commenced without reduction upon retirement as a judge.

           *       *       *       *       *       *       *


Sec. 7297. Survivor annuities

  (a) For purposes of this section:
          (1) The term ``Court'' means the United States Court 
        of Appeals for Veterans Claims.
          (2) The term ``judge'' means the chief judge or an 
        associate judge of the Court who is in active service 
        or who has retired under section 7296 of this title.
          (3) The term ``pay'' means salary received under 
        section 7253(e) of this title and retired pay received 
        under section [7296(c)] 7296 of this title.

           *       *       *       *       *       *       *

          (5) The term ``surviving spouse'' means a surviving 
        spouse of an individual who (A) was married to such 
        individual for at least [two years] one year 
        immediately preceding the individual's death, or (B) is 
        a parent of issue by the marriage.

           *       *       *       *       *       *       *

          (8) The term ``assassination'' as applied to a judge 
        shall have the meaning provided that term in section 
        376(a)(7) of title 28 as applied to a judicial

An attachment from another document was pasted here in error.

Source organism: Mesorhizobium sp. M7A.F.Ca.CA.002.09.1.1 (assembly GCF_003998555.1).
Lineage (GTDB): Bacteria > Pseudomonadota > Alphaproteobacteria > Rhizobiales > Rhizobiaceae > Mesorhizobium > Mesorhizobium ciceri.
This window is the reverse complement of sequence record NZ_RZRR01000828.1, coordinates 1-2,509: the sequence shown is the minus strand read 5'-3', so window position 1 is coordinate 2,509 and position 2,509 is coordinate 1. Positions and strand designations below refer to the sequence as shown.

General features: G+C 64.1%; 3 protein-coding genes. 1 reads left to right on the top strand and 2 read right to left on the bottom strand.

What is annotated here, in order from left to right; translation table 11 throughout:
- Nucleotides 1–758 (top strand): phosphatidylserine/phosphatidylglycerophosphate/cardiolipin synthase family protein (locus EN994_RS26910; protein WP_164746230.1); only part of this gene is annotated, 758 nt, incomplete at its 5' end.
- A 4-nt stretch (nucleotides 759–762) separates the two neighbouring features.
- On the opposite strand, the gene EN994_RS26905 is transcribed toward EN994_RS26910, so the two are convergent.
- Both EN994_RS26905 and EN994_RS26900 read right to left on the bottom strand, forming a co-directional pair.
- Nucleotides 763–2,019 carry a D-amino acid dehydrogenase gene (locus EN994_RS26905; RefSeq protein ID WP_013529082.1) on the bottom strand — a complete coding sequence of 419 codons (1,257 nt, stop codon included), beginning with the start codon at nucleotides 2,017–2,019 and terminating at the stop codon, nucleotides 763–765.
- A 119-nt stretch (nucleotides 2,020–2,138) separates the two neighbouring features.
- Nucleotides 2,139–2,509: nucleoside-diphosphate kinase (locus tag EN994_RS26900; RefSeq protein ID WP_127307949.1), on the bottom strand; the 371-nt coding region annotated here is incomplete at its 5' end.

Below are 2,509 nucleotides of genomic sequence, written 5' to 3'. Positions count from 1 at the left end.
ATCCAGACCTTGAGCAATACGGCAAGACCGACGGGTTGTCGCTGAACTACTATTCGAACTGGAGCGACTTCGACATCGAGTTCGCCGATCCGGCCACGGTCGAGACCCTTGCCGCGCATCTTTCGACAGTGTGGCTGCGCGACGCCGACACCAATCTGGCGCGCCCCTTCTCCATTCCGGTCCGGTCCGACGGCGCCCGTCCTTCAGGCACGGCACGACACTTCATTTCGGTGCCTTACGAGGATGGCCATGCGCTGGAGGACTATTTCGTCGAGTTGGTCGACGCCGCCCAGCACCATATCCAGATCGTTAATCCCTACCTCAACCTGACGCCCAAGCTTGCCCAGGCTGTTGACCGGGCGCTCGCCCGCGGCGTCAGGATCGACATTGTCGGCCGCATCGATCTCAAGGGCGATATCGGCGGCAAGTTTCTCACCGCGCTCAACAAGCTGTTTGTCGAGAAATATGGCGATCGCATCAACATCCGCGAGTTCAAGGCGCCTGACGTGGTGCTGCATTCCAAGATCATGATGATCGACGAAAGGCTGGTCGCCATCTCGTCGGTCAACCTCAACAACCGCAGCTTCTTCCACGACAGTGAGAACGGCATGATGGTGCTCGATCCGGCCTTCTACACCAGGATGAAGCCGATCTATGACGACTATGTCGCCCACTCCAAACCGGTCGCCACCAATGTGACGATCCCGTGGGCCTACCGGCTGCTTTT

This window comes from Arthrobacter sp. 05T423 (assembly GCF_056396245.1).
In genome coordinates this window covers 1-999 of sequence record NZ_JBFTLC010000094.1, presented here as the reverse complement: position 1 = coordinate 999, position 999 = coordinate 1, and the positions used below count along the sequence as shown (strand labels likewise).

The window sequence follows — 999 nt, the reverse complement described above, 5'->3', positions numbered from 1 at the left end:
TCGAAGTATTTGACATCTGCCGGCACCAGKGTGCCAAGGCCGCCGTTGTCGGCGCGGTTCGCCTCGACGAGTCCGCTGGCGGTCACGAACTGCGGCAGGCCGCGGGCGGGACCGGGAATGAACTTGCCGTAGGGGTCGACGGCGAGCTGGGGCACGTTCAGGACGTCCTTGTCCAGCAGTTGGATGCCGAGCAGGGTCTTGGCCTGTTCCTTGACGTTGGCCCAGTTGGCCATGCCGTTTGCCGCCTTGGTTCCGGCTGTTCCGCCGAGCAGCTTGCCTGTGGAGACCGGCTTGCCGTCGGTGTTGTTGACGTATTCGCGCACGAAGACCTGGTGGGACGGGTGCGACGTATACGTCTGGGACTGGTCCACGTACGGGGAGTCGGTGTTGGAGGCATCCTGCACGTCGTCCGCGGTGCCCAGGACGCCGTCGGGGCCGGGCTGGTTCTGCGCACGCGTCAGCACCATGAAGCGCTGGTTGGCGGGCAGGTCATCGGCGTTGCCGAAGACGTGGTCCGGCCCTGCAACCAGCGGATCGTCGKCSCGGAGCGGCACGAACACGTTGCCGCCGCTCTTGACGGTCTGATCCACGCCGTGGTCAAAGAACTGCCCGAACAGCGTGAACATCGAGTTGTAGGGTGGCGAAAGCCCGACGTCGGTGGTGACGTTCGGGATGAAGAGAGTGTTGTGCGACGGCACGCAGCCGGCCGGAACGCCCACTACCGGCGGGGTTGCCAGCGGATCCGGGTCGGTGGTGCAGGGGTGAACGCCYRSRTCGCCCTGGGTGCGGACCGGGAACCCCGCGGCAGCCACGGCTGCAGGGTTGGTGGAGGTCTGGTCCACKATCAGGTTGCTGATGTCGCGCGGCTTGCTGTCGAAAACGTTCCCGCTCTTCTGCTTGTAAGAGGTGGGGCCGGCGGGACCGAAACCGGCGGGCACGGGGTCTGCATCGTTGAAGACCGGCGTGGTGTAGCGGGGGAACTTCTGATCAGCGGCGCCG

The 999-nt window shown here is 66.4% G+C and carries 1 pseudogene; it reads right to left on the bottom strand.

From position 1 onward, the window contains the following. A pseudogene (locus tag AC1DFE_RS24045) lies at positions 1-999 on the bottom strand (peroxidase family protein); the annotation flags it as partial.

official.
  (b) A judge may become a participant in the annuity program 
under this section by filing a written election under this 
subsection while in office or within six months after the date 
on which the judge marries if the judge has retired under 
section 7296 of this title. Any such election shall be made in 
such manner as may be prescribed by the Court.
  (c) There shall be deducted and withheld each pay period from 
the pay of a judge who has made an election under subsection 
(b) of this section a sum equal to [3.5 percent of the judge's 
pay] that percentage of the judge's pay that is the same as 
provided for the deduction from the salary or retirement salary 
of a judge of the United States Court of Federal Claims for the 
purpose of a survivor annuity under section 376(b)(1)(B) of 
title 28. Amounts so deducted and withheld shall be deposited 
in the retirement fund. A judge who makes an election under 
subsection (b) of this section shall be considered by that 
election to agree to the deductions from the judge's pay 
required by this subsection.
  (d)(1) A judge who makes an election under subsection (b) of 
this section shall deposit, with interest at 3 percent per year 
compounded on December 31 of each year, to the credit of the 
retirement fund, an amount equal to 3.5 percent of the judge's 
pay and of the judge's basic salary, pay, or compensation for 
service as a Member of Congress, and for any other civilian 
service within the purview of section 8332 of title 5. Each 
such judge may elect to make such deposits in installments 
during the judge's period of service in such amount and under 
such conditions as may be determined in each instance by the 
chief judge. Notwithstanding the failure of a judge to make 
such deposit, credit shall be allowed for the service rendered, 
but the annual annuity of the surviving spouse of such judge 
shall be reduced by an amount equal to 10 percent of the amount 
of such deposit, computed as of the date of the death of such 
judge, unless the surviving spouse elects to eliminate such 
service entirely from credit under subsection (k) of this 
section. However, a deposit shall not be required from a judge